Focus: Australian landholder duty: avoid the pitfalls of an ever expanding duty base
10 September 2014
In brief: An increased focus on taxing indirect real property transfers has seen the 'land-rich' or 'landholder' duty rules expand significantly over the years, resulting in far more transactions being liable to duty. One area in which the potential application of the expanded landholder duty rules can be easily overlooked (with potentially disastrous consequences) is transactions undertaken by foreign entities that indirectly (through a chain of entities) have Australian 'land' assets. Partner Katrina Parkyn and Senior Associate Jennee Chan report.
How does it affect you?
- The ever-expanding scope of the landholder duty rules has the potential to impact on any corporate group with land assets in Australia. The concept of 'land' for these purposes includes traditional interests in land (such as freehold and leasehold interests) but also extends, by statutory definition, to mining tenements and things that are fixed to land which may be owned separately from the land (for example, tenant's fixtures).
- The types of transactions that commonly give rise to potential landholder duty issues include: mergers and acquisitions, demergers and intra-group reorganisations (including those that involve entities based outside Australia that hold, directly or indirectly, assets in Australia).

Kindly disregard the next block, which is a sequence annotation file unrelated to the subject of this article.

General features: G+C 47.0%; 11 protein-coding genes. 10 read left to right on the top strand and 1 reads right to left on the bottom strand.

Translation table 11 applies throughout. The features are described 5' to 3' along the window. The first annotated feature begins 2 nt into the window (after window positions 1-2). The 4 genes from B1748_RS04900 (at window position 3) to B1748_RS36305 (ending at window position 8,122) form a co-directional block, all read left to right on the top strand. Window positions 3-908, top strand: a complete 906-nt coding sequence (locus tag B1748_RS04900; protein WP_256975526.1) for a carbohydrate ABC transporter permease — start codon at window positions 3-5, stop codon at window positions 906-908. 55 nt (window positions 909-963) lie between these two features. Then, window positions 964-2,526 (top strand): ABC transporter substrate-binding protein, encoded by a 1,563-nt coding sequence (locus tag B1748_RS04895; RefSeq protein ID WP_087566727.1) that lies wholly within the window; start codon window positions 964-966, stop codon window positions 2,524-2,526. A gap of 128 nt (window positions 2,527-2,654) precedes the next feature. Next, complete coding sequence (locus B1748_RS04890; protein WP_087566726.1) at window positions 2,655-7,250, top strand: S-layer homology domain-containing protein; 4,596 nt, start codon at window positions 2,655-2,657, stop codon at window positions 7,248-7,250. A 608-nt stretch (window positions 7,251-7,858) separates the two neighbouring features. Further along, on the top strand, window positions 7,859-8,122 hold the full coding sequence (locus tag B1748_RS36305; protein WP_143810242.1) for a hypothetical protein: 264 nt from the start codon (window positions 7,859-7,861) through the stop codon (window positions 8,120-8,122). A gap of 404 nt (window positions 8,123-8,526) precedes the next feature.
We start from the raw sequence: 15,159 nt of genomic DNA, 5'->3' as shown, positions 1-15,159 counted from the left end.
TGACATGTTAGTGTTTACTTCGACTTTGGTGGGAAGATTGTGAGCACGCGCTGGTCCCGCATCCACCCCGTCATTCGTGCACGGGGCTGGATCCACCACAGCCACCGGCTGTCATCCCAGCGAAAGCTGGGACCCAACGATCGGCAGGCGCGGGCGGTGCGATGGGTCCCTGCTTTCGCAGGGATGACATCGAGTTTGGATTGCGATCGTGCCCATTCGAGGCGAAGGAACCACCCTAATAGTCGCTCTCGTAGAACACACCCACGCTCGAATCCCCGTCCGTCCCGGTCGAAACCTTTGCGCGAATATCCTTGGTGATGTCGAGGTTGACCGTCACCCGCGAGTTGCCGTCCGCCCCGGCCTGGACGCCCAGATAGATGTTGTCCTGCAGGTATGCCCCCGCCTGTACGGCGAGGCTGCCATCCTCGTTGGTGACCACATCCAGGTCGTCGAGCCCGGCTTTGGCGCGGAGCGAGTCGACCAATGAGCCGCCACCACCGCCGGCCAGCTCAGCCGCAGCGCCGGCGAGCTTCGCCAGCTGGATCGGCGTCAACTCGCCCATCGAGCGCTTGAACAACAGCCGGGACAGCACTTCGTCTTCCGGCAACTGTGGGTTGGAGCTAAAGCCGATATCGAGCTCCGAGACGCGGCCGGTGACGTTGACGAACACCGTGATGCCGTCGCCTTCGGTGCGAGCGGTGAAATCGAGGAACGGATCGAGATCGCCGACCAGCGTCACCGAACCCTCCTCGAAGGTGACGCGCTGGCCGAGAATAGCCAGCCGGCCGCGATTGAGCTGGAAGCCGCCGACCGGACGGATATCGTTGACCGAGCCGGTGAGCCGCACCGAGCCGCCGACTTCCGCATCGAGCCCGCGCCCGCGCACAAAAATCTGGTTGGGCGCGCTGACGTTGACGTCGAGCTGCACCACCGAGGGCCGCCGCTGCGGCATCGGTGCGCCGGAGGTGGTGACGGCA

- Australian landholder duty can be a significant transaction cost, including for international transactions that may not have an obvious connection with Australia. Any corporate group (including those based outside Australia) that has land assets in Australia may be impacted by these rules. While failing to address landholder duty considerations can prove costly, early planning can alleviate the pain.
It is important to bear in mind that stamp duty in Australia (including landholder duty) is a state-based tax. As such, the exact rules for determining the types of entity that will be regarded as a landholder in a particular state or territory do vary. The following comments provide a general guide as to the operation of the landholder duty rules. While some jurisdictions have separate (and arguably more onerous) regimes for dealings in landholding trusts, those rules are outside the scope of this article.
When is an entity a landholder?
Broadly speaking, an entity will be regarded as a landholder in a particular state or territory if its total landholdings in that state or territory (whether held directly or indirectly) have a value equal to or greater than the prescribed minimum threshold. The relevant threshold varies from as low as $1 in the Australian Capital Territory to $2 million in Queensland, New South Wales and Western Australia.1